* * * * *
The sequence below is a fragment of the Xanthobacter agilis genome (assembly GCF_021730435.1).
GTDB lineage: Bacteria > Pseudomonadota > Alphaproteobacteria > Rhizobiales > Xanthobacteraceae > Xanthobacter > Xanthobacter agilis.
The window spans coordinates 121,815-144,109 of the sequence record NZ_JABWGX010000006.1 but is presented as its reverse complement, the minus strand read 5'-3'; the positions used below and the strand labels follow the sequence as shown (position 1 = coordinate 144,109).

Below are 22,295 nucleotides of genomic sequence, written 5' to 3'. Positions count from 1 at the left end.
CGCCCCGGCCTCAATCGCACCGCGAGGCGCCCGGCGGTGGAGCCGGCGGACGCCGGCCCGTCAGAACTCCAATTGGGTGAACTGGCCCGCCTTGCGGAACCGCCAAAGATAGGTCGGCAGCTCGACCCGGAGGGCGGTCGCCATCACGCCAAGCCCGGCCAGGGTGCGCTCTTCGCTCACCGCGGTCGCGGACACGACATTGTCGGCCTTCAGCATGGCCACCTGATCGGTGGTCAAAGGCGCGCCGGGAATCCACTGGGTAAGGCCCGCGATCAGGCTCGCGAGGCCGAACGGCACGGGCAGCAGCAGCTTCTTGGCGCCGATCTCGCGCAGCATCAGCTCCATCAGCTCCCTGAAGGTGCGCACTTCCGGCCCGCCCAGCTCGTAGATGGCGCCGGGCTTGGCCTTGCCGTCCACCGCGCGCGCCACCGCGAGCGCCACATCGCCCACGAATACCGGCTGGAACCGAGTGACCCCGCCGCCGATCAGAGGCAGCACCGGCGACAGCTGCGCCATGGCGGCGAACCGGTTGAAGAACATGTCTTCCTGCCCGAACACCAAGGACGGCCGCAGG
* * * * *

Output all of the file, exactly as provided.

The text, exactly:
The sequence below is a fragment of the Xanthobacter agilis genome (assembly GCF_021730435.1).
GTDB lineage: Bacteria > Pseudomonadota > Alphaproteobacteria > Rhizobiales > Xanthobacteraceae > Xanthobacter > Xanthobacter agilis.
The window spans coordinates 121,815-144,109 of the sequence record NZ_JABWGX010000006.1 but is presented as its reverse complement, the minus strand read 5'-3'; the positions used below and the strand labels follow the sequence as shown (position 1 = coordinate 144,109).

Below are 22,295 nucleotides of genomic sequence, written 5' to 3'. Positions count from 1 at the left end.
CGCCCCGGCCTCAATCGCACCGCGAGGCGCCCGGCGGTGGAGCCGGCGGACGCCGGCCCGTCAGAACTCCAATTGGGTGAACTGGCCCGCCTTGCGGAACCGCCAAAGATAGGTCGGCAGCTCGACCCGGAGGGCGGTCGCCATCACGCCAAGCCCGGCCAGGGTGCGCTCTTCGCTCACCGCGGTCGCGGACACGACATTGTCGGCCTTCAGCATGGCCACCTGATCGGTGGTCAAAGGCGCGCCGGGAATCCACTGGGTAAGGCCCGCGATCAGGCTCGCGAGGCCGAACGGCACGGGCAGCAGCAGCTTCTTGGCGCCGATCTCGCGCAGCATCAGCTCCATCAGCTCCCTGAAGGTGCGCACTTCCGGCCCGCCCAGCTCGTAGATGGCGCCGGGCTTGGCCTTGCCGTCCACCGCGCGCGCCACCGCGAGCGCCACATCGCCCACGAATACCGGCTGGAACCGAGTGACCCCGCCGCCGATCAGAGGCAGCACCGGCGACAGCTGCGCCATGGCGGCGAACCGGTTGAAGAACATGTCTTCCTGCCCGAACACCAAGGACGGCCGCAGG